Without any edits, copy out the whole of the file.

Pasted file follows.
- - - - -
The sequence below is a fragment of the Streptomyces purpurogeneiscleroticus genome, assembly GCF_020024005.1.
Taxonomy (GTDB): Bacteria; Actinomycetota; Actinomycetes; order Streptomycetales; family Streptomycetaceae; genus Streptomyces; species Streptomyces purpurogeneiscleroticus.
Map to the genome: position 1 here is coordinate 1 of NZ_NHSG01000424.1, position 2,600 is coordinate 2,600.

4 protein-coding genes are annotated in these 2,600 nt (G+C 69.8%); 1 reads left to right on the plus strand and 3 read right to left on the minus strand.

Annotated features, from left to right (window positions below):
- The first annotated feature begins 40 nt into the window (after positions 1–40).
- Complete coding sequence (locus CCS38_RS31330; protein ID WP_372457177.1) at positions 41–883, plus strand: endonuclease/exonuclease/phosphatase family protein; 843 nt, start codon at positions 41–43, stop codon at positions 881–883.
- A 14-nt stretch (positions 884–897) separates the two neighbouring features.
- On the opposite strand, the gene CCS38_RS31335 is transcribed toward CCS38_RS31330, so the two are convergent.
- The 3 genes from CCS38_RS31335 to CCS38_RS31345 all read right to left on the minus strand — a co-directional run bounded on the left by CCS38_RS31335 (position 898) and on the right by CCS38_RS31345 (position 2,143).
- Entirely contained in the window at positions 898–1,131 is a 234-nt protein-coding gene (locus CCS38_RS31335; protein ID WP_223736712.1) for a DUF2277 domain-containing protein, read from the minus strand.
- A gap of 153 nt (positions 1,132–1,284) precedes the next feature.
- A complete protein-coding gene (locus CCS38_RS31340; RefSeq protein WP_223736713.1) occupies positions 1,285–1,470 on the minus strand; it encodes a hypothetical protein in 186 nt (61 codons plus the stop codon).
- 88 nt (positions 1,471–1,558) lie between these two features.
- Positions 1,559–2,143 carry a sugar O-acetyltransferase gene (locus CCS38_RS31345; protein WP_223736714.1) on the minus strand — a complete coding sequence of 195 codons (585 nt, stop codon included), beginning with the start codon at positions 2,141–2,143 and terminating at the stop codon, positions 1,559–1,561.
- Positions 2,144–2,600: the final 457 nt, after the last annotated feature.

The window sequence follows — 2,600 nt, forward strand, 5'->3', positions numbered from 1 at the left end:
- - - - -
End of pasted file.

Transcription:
The sequence below is a fragment of the Streptomyces purpurogeneiscleroticus genome, assembly GCF_020024005.1.
Taxonomy (GTDB): Bacteria; Actinomycetota; Actinomycetes; order Streptomycetales; family Streptomycetaceae; genus Streptomyces; species Streptomyces purpurogeneiscleroticus.
Map to the genome: position 1 here is coordinate 1 of NZ_NHSG01000424.1, position 2,600 is coordinate 2,600.

4 protein-coding genes are annotated in these 2,600 nt (G+C 69.8%); 1 reads left to right on the plus strand and 3 read right to left on the minus strand.

Annotated features, from left to right (window positions below):
- The first annotated feature begins 40 nt into the window (after positions 1–40).
- Complete coding sequence (locus CCS38_RS31330; protein ID WP_372457177.1) at positions 41–883, plus strand: endonuclease/exonuclease/phosphatase family protein; 843 nt, start codon at positions 41–43, stop codon at positions 881–883.
- A 14-nt stretch (positions 884–897) separates the two neighbouring features.
- On the opposite strand, the gene CCS38_RS31335 is transcribed toward CCS38_RS31330, so the two are convergent.
- The 3 genes from CCS38_RS31335 to CCS38_RS31345 all read right to left on the minus strand — a co-directional run bounded on the left by CCS38_RS31335 (position 898) and on the right by CCS38_RS31345 (position 2,143).
- Entirely contained in the window at positions 898–1,131 is a 234-nt protein-coding gene (locus CCS38_RS31335; protein ID WP_223736712.1) for a DUF2277 domain-containing protein, read from the minus strand.
- A gap of 153 nt (positions 1,132–1,284) precedes the next feature.
- A complete protein-coding gene (locus CCS38_RS31340; RefSeq protein WP_223736713.1) occupies positions 1,285–1,470 on the minus strand; it encodes a hypothetical protein in 186 nt (61 codons plus the stop codon).
- 88 nt (positions 1,471–1,558) lie between these two features.
- Positions 1,559–2,143 carry a sugar O-acetyltransferase gene (locus CCS38_RS31345; protein WP_223736714.1) on the minus strand — a complete coding sequence of 195 codons (585 nt, stop codon included), beginning with the start codon at positions 2,141–2,143 and terminating at the stop codon, positions 1,559–1,561.
- Positions 2,144–2,600: the final 457 nt, after the last annotated feature.

The window sequence follows — 2,600 nt, forward strand, 5'->3', positions numbered from 1 at the left end: